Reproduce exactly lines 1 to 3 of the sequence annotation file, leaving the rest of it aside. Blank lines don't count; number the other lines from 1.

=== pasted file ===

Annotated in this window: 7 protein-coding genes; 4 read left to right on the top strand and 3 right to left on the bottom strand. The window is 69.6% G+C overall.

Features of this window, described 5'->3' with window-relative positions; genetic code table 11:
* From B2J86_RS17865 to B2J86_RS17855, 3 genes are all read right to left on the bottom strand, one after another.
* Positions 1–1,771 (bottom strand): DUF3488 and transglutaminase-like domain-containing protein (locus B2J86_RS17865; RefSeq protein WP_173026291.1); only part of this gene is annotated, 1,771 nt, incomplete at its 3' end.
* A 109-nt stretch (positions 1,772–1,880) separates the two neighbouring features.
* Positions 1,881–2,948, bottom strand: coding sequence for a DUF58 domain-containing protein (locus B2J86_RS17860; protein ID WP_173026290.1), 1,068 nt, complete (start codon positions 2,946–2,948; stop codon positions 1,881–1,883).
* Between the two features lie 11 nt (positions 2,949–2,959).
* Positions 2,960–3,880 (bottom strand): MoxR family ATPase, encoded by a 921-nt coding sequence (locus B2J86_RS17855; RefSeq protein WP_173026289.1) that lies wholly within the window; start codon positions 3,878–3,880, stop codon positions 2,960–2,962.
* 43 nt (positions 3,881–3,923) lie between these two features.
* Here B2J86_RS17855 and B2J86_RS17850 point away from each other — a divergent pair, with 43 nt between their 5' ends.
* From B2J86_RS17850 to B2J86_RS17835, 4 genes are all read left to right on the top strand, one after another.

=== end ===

Annotated in this window: 7 protein-coding genes; 4 read left to right on the top strand and 3 right to left on the bottom strand. The window is 69.6% G+C overall.

Features of this window, described 5'->3' with window-relative positions; genetic code table 11:
* From B2J86_RS17865 to B2J86_RS17855, 3 genes are all read right to left on the bottom strand, one after another.